I went digging through the Level 18 gibberish and sorted out all the dialogue into a manageable manuscript if anyone is interested in reading this secret wild ride. None of the dialogue is labeled so I did my best to interpret who was saying what so any mistakes are my bad. It took a few hours to put together but I felt like some people would like more than just a summary so here is the full text:
MC will be short for Main Character or your player.
** edit 07/26/17: minor text fixes, better formatting, the insertion of more images (courtesy of purpledragon42) , and insert of a working readmore **
Level 18- Joseph Bad Ending or True Ending ( Who knows? )
This appears to take place after MC and Joseph Christiansen engage in sex in the yacht, except you don’t wake up to what you expect. This takes place in Cult_Dungeon1.
(Photo Credits: Game Grumps)
START: You’re A Monster
Yaaaaaaaaaaaaaawn. What time is it? Must have been asleep for ages. I wonder what will happen now that Mary is gone? What about Joseph’s kids? And how will Amanda feel about all this? That’s what matters… . Well, we all have each other. I guess time will tell, right? Better get up and greet the day.
Am I tied up?! What the hell?! How did I get here? What’s going on?! Joseph? Anybody?
You’re probably just dreaming. Why would there be a… Don’t panic… . a dungeon. An evil dungeon. Why would there be an evil dungeon here? This can’t be real. Maybe I had too much Twilight Rouge. I’m dreaming, or something.
The Heart Book is regarded as the oldest Danish ballad manuscript. It is a collection of 83 love ballads compiled in the beginning of the 1550’s in the circle of the Court of King Christian III.
Shown above is the beginning of ballad no. 43.
Store længsel, du går mig nær (Great Yearning, thou touches me).
A later reader – the otherwise unknown Christen Masse – has added some notes, i.a. this pious hope: “gvd ende oc vinde alle mit er lende til en god oc gledelig ende amen” (may god end and turn my misery into a good and happy ending amen).
We do not know who compiled the ballads and instigated the writing of the Heart Book. All ballads except one – no. 66 – have probably been written by the same hand.
Bodleian reader Sarah Gilbert happened upon some interesting, imperfect pages when examining a manuscript at the Bodleian Libraries. We asked her to write about the experience.
In the medieval period in Western Europe, books were copied by hand onto specially prepared animal skins. The animals used for this purpose in the British Isles were sheep and cows, and in order to turn their pelts into pages these animals would be killed, their blood would be drained, they would be skinned, and then these skins would be soaked and stretched, scraped and dried, and polished and trimmed to make them into usable pages.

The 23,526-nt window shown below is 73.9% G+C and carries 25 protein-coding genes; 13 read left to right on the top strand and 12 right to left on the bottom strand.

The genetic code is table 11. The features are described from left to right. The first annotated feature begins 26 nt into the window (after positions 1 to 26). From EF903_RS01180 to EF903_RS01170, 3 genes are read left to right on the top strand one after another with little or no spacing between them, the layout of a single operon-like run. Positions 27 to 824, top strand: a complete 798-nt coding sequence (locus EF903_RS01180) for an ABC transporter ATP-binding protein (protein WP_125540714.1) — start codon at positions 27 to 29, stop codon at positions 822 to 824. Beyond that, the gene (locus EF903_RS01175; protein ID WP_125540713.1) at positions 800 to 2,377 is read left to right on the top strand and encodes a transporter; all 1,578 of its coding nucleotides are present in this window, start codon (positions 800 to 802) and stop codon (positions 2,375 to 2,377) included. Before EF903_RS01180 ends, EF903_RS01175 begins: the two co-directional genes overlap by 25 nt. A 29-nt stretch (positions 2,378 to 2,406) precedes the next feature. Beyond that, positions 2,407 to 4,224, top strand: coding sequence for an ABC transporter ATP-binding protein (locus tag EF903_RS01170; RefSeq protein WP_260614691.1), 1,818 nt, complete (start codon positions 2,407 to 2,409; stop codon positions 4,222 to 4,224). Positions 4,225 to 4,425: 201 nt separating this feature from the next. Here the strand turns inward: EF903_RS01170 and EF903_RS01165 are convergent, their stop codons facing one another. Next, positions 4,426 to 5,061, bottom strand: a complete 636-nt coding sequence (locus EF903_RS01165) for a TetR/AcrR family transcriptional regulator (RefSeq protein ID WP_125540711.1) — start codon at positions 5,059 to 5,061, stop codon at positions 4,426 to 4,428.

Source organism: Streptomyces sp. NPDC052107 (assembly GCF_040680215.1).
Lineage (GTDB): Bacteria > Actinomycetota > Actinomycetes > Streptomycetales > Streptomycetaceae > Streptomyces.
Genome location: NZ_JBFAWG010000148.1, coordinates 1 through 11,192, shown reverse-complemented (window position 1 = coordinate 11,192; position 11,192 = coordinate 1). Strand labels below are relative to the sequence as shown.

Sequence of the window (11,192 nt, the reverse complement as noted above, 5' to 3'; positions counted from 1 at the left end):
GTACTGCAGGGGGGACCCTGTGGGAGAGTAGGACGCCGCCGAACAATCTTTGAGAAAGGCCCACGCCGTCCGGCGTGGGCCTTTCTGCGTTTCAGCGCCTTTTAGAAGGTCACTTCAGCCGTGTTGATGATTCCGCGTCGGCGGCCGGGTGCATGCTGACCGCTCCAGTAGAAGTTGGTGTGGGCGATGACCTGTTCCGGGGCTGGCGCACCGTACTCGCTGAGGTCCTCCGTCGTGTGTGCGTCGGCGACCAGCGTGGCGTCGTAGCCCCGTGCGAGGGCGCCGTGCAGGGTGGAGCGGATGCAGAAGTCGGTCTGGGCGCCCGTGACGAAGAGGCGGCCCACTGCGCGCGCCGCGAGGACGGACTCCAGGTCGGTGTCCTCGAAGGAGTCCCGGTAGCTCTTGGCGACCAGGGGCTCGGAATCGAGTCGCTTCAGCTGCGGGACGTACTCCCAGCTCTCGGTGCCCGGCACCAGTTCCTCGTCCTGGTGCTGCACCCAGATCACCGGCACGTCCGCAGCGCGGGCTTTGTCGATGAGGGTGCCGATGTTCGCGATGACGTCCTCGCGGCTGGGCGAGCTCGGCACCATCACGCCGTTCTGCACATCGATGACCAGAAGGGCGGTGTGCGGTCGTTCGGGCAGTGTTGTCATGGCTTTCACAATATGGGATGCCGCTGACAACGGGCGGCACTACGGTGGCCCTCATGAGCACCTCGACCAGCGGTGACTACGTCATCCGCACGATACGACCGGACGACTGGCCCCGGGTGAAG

Jesus College MS 37, a copy of Iohannus Diaconus’ Vita Sancti Gregorii, is a manuscript with some very unusual pages. A few of its folios preserve faint traces of their animal past in the form of stained blood vessels.
Such stained vessels are very rare - transparent vein structures can sometimes be seen on a manuscript page like contour lines on a map, but to see the vessels still outlined in blood is much more unusual, and is possibly the result of the animals being bled too slowly after they had been killed.
Making parchment was a skilled job and sometimes imperfect pages were used in medieval books simply because the skins, however flawed, were too precious to waste.
As I was reading Jesus College 37 I was very excited to see such an unusual manuscript phenomenon “in the flesh.”
Hello, all my lovely followers! Long time no see! Sorry for the prolonged lack of original posts, but I’ve been crazy busy at my new job as Library Technician at Smithsonian Libraries (@smithsonianlibraries)! I’m working primarily at the Cullman Library in the Natural History Museum, which houses the Smithsonian’s special collections relating to natural history, although I’ve also spent some time at the Dibner Library, which is home to special collections relating to the physical sciences.
Although I’ve only been there for two months, I’ve had the opportunity to do and see some amazing things! From a shelving unit for miniature books to a well-loved 13th century Armenian manuscript (MSS 1675B), the Libraries are truly full of wonders great and small. One of my favorites is the volvelle, or rotating calculator, found in a 16th century alchemical manuscript (MSS 867B)– I just love it when books are interactive! Expect more from that one in the future.